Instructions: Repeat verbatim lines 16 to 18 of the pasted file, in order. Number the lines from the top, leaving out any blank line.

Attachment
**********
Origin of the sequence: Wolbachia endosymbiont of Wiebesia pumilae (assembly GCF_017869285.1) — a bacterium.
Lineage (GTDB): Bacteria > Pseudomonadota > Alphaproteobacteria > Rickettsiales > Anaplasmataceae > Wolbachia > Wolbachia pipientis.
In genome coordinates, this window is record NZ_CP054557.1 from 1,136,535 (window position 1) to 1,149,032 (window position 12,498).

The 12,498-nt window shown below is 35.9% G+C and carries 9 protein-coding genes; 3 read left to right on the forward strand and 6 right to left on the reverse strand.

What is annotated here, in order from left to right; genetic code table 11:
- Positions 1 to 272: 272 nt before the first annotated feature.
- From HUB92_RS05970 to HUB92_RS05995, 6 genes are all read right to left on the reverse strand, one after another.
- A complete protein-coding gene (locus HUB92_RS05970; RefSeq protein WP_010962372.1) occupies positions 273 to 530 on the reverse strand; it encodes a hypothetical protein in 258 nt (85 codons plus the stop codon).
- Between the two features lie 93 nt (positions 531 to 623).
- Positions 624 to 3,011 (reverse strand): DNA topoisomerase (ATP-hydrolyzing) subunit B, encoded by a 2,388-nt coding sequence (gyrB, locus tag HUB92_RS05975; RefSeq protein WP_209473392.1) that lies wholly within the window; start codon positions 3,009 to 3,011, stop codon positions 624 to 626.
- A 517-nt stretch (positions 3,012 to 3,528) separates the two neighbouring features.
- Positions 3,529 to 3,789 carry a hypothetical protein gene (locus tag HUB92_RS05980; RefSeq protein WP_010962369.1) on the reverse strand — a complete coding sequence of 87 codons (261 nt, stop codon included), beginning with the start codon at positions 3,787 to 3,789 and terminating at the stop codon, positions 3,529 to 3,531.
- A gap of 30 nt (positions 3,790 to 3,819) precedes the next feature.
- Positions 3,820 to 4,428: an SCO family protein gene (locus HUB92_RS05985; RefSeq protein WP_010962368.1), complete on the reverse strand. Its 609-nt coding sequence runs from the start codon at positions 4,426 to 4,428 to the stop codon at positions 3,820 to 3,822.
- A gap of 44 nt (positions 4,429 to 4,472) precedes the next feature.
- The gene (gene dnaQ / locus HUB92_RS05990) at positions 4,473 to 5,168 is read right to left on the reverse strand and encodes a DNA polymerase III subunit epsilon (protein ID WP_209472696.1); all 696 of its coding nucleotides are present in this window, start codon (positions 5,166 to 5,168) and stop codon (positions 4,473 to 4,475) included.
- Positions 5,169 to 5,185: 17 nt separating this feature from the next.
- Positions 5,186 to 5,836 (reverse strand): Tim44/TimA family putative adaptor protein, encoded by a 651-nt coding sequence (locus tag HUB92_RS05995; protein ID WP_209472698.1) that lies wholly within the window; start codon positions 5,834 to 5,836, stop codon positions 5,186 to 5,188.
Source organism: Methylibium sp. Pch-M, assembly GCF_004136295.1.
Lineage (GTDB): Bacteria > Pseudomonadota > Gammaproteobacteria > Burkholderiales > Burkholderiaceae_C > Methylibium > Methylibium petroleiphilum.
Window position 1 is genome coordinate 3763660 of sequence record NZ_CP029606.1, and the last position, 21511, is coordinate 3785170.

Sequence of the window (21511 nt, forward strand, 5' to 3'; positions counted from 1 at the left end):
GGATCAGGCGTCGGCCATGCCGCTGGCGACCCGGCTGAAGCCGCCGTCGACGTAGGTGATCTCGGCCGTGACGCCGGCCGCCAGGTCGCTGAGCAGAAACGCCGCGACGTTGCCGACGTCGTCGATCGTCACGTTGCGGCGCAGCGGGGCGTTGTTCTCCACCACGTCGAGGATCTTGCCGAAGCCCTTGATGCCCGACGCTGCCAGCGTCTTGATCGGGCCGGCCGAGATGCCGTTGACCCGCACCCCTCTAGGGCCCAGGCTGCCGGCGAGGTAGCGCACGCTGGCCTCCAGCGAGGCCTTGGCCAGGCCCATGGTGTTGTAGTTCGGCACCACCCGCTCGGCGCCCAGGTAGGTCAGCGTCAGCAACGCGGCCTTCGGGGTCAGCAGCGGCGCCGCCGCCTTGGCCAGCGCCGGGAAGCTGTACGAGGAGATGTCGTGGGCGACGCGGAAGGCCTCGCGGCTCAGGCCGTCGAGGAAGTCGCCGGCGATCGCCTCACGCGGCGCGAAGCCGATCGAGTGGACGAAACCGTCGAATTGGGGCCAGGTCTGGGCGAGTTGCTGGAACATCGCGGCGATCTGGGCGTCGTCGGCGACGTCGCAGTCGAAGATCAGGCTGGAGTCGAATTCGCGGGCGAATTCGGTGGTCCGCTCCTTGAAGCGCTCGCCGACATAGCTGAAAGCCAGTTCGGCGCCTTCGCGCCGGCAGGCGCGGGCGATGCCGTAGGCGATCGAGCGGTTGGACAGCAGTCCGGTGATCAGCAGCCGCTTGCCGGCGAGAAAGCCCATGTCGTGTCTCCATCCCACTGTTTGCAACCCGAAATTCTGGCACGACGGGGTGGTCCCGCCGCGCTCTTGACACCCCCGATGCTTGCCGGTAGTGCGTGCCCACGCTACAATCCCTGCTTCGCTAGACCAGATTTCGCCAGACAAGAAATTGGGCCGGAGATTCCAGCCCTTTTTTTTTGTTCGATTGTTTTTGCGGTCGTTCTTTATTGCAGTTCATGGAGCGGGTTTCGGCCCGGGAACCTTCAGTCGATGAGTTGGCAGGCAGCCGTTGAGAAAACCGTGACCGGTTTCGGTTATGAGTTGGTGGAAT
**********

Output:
- The gene (gene dnaQ / locus HUB92_RS05990) at positions 4,473 to 5,168 is read right to left on the reverse strand and encodes a DNA polymerase III subunit epsilon (protein ID WP_209472696.1); all 696 of its coding nucleotides are present in this window, start codon (positions 5,166 to 5,168) and stop codon (positions 4,473 to 4,475) included.
- Positions 5,169 to 5,185: 17 nt separating this feature from the next.
- Positions 5,186 to 5,836 (reverse strand): Tim44/TimA family putative adaptor protein, encoded by a 651-nt coding sequence (locus tag HUB92_RS05995; protein ID WP_209472698.1) that lies wholly within the window; start codon positions 5,834 to 5,836, stop codon positions 5,186 to 5,188.